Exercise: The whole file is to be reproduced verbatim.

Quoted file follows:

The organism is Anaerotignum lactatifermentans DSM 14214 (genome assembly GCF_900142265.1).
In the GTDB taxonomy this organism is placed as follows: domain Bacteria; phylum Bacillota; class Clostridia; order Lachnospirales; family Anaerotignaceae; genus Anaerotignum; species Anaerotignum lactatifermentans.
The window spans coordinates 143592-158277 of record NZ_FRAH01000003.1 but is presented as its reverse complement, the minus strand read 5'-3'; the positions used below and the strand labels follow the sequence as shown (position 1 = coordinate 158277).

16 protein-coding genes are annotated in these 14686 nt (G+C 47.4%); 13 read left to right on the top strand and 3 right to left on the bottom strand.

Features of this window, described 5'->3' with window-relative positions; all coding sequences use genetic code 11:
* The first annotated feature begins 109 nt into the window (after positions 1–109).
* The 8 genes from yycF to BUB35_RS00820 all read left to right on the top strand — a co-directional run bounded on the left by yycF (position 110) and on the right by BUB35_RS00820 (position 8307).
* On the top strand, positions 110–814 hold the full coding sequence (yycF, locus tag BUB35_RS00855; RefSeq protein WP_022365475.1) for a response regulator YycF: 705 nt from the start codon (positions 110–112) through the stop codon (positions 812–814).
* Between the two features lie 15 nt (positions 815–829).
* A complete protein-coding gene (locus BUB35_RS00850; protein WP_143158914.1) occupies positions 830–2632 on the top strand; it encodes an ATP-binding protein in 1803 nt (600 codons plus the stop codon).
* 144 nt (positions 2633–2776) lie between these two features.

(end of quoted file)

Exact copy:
The organism is Anaerotignum lactatifermentans DSM 14214 (genome assembly GCF_900142265.1).
In the GTDB taxonomy this organism is placed as follows: domain Bacteria; phylum Bacillota; class Clostridia; order Lachnospirales; family Anaerotignaceae; genus Anaerotignum; species Anaerotignum lactatifermentans.
The window spans coordinates 143592-158277 of record NZ_FRAH01000003.1 but is presented as its reverse complement, the minus strand read 5'-3'; the positions used below and the strand labels follow the sequence as shown (position 1 = coordinate 158277).

16 protein-coding genes are annotated in these 14686 nt (G+C 47.4%); 13 read left to right on the top strand and 3 right to left on the bottom strand.

Features of this window, described 5'->3' with window-relative positions; all coding sequences use genetic code 11:
* The first annotated feature begins 109 nt into the window (after positions 1–109).
* The 8 genes from yycF to BUB35_RS00820 all read left to right on the top strand — a co-directional run bounded on the left by yycF (position 110) and on the right by BUB35_RS00820 (position 8307).
* On the top strand, positions 110–814 hold the full coding sequence (yycF, locus tag BUB35_RS00855; RefSeq protein WP_022365475.1) for a response regulator YycF: 705 nt from the start codon (positions 110–112) through the stop codon (positions 812–814).
* Between the two features lie 15 nt (positions 815–829).
* A complete protein-coding gene (locus BUB35_RS00850; protein WP_143158914.1) occupies positions 830–2632 on the top strand; it encodes an ATP-binding protein in 1803 nt (600 codons plus the stop codon).
* 144 nt (positions 2633–2776) lie between these two features.